A new study authored by researchers from the University of New England showcases the potential effectiveness of certain plant-based compounds in preventing hospital-acquired infections, with implications for decreasing the prevalence of antibiotic resistance.


Source: NIAID

Colorized image of methicillin-resistant Staphylococcus aureus (MRSA) bacteria; from a scanning electron micrograph captured at the NIAID Integrated Research Facility (IRF) in Fort Detrick, Maryland.

The paper, “Pyrogallol Impairs Staphylococcal Biofilm Formation via Induction of Bacterial Oxidative Stress,” was recently published in the Journal of Applied Microbiology, an Applied Microbiology International publication.

The study was led by UNE alum Katharina Roese, who is a former student researcher for Kristin Burkholder, Ph.D., associate professor and assistant academic director of the School of Biological Sciences, who was the principal investigator on the study.

Reducing biofilm formation

The research team set out to explore methods for reducing biofilm formation for two types of Staphylococcus bacteria that are prone to causing infections in hospitals, notably on in-dwelling medical devices such as catheters or surgical implantations.

The bacteria studied, Staphylococcus aureus and Staphylococcus epidermidis, are among the leading causes of such infections and are notable for their robust ability to form biofilms, which are layers of bacteria trapped in slimy secretion, called an extracellular matrix, that can accumulate on various types of surfaces.

According to Burkholder, biofilms that form inside the body can break off and travel through the bloodstream, attaching themselves to organs like the heart and causing sometimes life-threatening infections.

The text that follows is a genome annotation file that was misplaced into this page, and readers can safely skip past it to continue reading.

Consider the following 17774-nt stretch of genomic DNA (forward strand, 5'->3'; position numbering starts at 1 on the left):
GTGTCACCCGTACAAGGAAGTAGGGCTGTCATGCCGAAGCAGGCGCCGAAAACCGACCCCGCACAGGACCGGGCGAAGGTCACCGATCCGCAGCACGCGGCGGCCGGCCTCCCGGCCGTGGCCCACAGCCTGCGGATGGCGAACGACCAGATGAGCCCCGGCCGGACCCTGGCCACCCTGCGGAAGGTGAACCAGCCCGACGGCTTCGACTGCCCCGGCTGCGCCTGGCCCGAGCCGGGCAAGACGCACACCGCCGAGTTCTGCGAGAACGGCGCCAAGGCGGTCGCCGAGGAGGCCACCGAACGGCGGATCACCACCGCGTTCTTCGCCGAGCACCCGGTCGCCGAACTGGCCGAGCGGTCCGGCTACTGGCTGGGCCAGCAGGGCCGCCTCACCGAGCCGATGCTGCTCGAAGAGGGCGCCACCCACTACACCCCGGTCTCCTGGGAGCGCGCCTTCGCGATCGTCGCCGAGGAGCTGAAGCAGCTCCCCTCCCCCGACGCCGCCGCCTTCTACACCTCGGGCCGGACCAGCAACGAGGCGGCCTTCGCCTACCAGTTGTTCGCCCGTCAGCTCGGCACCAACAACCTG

Testing pyrogallol

Based on available scientific literature, the researchers decided to test the ability of pyrogallol, a phenolic compound used in several clinical applications for its anti-inflammatory effects, to disrupt biofilm formation.

The researchers exposed four strains of Staphylococcus to varying concentrations of pyrogallol. Through observation, the team determined that pyrogallol successfully prevented biofilms from forming in Staphylococcus samples, although the compound did not reduce the prevalence of existing biofilms.

Additional testing revealed that pyrogallol inhibited biofilm formation by causing bacterial oxidative stress, demonstrating — possibly for the first time — that oxidative stress is an effective mechanism in preventing staphylococcal biofilms from forming. Burkholder said this is the most impactful of the group’s findings as it opens doors for research into new treatments that can use oxidative stress to treat and prevent infections.

Broad-spectrum antibiotics

She also said such findings show promise for reducing the need for broad-spectrum antibiotics in hospital settings, which research has suggested may lead to further antibiotic resistance.

“By preventing biofilm formation on in-dwelling medical devices, you may reduce the need for antibiotics in treating biofilm-related infections,” Burkholder said. “Pyrogallol prevents these bacteria from doing what they need to do to cause infection. There are a lot of potential compounds that we can use to treat Staphylococcus in the same way. If we can develop some novel therapeutic that reduces the need for traditional antibiotics, we will reduce the chance for continued emergence of drug-resistant microbes.”

The paper’s publication was the culmination of years of work by Roese, who began her academic journey as a volunteer in Burkholder’s lab at just 17. She then studied in Burkholder’s lab as both an undergraduate and graduate student and used the pyrogallol research for her master’s thesis.